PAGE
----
Disease and Treatments

Labourers, contractors, and military officers were all at risk of becoming infected with malaria. The labourers’ cramped, unsanitary living quarters made them even more likely to come in contact with and perish from the disease. Larger outbreaks struck fear into the hearts of contractors struggling to finish their work on time, but it was the labourers who truly had the most to lose by getting sick. Doctors were scarce and in high demand, which meant that military officers and contractors were the first to receive medical attention when needed. Quinine, a sulphate prepared from tree bark, was considered the only effective treatment for malaria. Both incredibly expensive and hard to come by, it was typically given only to those with the ability and money necessary to obtain it.

Points of Interest

Photograph of a syringe and caseEnlarge

[Source: Syringe and Case, 1850- 1900, glass & metal, Bytown Museum, I199.]

Syringe and Case

Treatment options for diseases present on the canal were limited and generally ineffective. Doctors had few medical supplies at their disposal and in many cases treatments were inadequate due to the lack of knowledge about the root cause. Many doctors experimented with bleeding, the use of lead or mercury, and, when all else failed, prayer. Shown here is a syringe and case, which would have been one of the basic tools doctors were equipped with. In most cases, however, treatment was simply a matter of letting the illness run its course while trying to alleviate the symptoms of the victims.

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[Source: Weiss London, Surgical Tools- H. P. Hill, 1834, brass, steel, wood & ivory, Bytown Museum, I198.]

Duration: 08 seconds
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Surgical Tools

French Canadians appeared to suffer more than other labourers from a disease called charbon, or anthrax, as it is known today. Transmitted through contact with animals, charbon is a highly contagious bacterial infection that creates small lesions, usually black, on the skin surface. (Historians have compared its symptoms to those of syphilis.) Burning the lesions, and causing them to blister off, was the only known treatment option at the time, much to the chagrin of its victims. Shown here are basic surgical tools that doctors would have been equipped with to assist them in their efforts.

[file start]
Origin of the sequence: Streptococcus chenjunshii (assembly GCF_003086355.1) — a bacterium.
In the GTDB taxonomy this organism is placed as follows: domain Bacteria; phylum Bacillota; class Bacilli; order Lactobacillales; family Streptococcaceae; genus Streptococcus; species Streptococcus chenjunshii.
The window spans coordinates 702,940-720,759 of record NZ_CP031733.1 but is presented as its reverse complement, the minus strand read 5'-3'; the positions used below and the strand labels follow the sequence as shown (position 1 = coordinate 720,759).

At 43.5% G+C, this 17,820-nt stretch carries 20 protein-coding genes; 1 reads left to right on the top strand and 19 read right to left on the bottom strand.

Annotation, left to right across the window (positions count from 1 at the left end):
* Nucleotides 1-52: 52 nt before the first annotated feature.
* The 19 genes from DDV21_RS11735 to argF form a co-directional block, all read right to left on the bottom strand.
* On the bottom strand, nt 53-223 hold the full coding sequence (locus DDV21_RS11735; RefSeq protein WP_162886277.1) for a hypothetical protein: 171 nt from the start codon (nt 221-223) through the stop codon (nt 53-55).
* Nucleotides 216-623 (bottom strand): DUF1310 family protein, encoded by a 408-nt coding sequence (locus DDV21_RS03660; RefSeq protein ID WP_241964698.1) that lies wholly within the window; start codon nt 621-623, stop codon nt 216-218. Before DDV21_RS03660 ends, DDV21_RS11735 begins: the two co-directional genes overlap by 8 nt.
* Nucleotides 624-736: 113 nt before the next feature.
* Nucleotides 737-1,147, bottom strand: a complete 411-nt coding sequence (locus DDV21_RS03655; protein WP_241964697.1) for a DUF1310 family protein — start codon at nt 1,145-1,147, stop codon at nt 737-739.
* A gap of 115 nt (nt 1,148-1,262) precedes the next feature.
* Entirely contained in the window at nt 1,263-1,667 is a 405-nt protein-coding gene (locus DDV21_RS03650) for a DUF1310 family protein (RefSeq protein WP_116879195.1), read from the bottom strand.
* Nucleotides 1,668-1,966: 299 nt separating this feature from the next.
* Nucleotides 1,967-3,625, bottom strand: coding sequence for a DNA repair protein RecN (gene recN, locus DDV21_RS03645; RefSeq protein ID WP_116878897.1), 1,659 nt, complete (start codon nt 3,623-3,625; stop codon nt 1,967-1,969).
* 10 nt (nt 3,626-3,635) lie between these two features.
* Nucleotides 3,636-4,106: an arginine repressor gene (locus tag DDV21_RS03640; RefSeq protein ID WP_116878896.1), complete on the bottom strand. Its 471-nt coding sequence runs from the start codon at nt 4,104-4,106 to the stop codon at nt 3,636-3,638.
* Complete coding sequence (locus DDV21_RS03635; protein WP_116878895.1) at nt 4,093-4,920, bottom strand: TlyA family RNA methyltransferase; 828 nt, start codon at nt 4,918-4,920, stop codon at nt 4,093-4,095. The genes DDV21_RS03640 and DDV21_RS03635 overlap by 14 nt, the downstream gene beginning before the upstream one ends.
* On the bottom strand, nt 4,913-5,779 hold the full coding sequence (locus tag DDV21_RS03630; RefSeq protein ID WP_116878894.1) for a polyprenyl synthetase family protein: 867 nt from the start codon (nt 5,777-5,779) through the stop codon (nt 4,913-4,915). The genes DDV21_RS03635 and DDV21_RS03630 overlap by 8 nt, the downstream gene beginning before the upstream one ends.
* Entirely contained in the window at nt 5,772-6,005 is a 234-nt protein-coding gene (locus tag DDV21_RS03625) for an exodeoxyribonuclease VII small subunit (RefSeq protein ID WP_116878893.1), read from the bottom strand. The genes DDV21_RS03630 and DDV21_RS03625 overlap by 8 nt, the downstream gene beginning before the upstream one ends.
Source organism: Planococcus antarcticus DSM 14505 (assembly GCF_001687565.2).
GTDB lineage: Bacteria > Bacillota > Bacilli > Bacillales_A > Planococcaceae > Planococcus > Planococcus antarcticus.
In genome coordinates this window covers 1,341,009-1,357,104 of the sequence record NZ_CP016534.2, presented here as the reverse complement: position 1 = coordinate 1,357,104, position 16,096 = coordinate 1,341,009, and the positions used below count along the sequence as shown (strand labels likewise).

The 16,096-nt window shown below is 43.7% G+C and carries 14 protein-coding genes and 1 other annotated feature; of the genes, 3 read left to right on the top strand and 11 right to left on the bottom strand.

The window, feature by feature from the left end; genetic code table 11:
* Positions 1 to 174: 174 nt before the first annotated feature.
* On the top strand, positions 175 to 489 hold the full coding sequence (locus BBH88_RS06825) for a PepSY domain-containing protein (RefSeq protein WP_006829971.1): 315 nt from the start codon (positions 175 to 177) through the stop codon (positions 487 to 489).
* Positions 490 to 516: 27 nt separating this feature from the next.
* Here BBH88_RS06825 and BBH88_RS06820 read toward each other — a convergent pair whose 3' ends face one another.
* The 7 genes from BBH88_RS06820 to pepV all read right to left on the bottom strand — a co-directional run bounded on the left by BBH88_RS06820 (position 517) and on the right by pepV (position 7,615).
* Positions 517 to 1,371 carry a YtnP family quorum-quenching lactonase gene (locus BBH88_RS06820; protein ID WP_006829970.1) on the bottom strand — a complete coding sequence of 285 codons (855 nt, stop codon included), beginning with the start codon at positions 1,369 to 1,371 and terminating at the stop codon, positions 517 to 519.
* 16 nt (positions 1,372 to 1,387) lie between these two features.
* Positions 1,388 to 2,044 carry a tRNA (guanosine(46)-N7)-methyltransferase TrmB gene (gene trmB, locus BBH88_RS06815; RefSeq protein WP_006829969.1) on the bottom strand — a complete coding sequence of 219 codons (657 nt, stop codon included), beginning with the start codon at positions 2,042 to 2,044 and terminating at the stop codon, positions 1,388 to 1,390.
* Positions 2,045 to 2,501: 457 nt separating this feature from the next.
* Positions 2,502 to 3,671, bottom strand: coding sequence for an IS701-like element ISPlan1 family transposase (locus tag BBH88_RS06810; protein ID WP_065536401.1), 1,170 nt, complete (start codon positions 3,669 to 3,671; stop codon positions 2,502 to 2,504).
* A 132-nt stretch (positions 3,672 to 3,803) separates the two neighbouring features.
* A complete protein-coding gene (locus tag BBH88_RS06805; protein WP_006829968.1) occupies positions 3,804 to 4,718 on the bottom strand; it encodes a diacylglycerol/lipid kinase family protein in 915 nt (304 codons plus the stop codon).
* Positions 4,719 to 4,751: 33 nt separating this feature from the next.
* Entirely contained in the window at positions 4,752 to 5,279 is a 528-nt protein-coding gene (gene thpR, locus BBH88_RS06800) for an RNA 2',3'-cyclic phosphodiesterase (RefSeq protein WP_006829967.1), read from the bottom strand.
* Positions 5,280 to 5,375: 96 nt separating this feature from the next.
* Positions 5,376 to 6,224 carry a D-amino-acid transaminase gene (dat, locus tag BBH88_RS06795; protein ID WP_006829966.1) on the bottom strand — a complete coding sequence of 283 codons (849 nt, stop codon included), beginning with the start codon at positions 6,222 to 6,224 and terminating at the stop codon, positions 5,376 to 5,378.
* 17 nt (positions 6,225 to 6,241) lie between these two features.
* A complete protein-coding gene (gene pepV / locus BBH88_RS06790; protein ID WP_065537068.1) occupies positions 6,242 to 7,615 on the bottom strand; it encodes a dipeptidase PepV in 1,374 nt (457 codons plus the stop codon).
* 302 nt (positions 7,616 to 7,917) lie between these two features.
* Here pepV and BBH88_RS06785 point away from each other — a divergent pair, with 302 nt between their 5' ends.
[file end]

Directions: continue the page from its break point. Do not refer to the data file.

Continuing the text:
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[Source: Library and Archives Canada, MG24-I9, volume 37]

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Other Illnesses

As documented in the notes of self-taught resident physician Dr. A. J. Christie, venereal disease (most often gonorrhea) was quite common in the promiscuous context of frontier society. In fact, it was the most frequently treated ailment after fever and bowel disorders.

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Drawing of the Peruvian Bark plantEnlarge

[Source: Rhind, William. The History of the Vegetable Kingdom. Glasgow: Blackie, 1855. Carleton University Archives and Research Collection, RAR QK 45 R45 1855.]

Malaria Treatment

Quinine (shown here; also known as Cinchona condaminea, Jesuit root, or Peruvian bark) was the only effective treatment option for malaria. Malaria victim William Bell’s diary entry from March 1827 provides a telling account of the scarcity and exorbitant cost of quinine:

“On Monday being my well day, I was not quite so bad; but on Tuesday, O what I suffered! The shivering fit lasted all the afternoon, and was the severest I had ever experienced. Next day I was fortunate enough to get some quinine, for at this time it was so scarce that, when an ounce could be procured at Montreal, it was sent by post, and long before it arrived it was all bespoke, and even paid for. It was sometimes as high as 16 Dollars an ounce, but such was the scramble to get it, that no one complained about the price. To me, from 6 to 10 grains always producing a certain cure. Taking this quantity, it stopped the ague, and I got better every day.”

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